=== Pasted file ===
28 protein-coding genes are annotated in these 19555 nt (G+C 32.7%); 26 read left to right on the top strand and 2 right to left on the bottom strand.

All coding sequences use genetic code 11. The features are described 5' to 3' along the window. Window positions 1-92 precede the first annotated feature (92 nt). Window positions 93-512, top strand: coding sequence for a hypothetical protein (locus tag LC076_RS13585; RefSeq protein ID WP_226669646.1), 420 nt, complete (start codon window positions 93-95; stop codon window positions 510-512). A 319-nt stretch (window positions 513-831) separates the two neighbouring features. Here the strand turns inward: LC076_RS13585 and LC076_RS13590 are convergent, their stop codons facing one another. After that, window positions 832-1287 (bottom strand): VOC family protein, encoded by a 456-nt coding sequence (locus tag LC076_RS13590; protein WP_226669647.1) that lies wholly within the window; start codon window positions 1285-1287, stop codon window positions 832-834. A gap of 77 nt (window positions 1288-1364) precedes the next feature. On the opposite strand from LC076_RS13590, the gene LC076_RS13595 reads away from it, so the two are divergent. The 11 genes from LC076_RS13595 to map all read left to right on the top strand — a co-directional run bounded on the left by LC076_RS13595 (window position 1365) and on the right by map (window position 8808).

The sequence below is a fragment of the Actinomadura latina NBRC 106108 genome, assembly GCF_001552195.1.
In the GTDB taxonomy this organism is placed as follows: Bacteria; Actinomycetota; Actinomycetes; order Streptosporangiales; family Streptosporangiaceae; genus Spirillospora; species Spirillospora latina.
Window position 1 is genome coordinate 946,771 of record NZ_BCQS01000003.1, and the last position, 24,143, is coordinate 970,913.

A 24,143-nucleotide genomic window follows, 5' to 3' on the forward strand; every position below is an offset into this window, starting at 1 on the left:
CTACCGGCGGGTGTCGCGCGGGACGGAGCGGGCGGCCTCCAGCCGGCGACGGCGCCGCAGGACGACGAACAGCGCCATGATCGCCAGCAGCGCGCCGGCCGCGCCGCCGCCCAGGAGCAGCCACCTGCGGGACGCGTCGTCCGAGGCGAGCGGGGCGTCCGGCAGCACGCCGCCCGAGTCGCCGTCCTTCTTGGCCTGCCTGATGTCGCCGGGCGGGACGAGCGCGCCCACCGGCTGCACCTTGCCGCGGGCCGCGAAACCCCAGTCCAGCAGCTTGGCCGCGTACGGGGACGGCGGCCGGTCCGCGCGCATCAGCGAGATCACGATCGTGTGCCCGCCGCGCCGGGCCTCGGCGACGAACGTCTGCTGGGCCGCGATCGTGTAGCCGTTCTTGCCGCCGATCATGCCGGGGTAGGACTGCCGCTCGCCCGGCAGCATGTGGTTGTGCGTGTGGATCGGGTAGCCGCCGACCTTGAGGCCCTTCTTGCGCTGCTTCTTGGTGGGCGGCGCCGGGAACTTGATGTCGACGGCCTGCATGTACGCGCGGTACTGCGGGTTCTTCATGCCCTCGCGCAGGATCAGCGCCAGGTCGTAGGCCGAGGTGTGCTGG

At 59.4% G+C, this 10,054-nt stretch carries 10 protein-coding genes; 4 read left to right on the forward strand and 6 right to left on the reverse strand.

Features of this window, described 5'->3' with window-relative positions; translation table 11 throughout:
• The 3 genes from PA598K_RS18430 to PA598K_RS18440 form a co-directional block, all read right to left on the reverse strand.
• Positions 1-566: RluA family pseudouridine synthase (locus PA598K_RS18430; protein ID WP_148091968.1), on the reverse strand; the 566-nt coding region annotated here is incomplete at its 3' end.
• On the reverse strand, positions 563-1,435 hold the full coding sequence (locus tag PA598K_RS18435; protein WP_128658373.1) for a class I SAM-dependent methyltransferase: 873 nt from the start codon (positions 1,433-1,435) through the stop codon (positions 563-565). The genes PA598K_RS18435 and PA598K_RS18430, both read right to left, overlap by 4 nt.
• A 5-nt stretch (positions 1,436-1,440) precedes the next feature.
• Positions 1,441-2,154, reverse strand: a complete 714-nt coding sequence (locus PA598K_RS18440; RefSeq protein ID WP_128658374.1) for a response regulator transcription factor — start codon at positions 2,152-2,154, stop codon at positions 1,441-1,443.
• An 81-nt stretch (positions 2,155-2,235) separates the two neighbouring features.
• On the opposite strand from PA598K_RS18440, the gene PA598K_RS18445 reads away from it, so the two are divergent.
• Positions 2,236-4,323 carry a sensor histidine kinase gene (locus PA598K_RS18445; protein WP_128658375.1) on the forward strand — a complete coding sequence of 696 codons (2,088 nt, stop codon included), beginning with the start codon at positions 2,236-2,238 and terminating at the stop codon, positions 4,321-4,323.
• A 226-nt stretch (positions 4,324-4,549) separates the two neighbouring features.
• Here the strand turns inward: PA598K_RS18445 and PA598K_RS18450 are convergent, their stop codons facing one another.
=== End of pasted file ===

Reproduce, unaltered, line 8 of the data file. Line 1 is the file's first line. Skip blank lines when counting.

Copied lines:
At 59.4% G+C, this 10,054-nt stretch carries 10 protein-coding genes; 4 read left to right on the forward strand and 6 right to left on the reverse strand.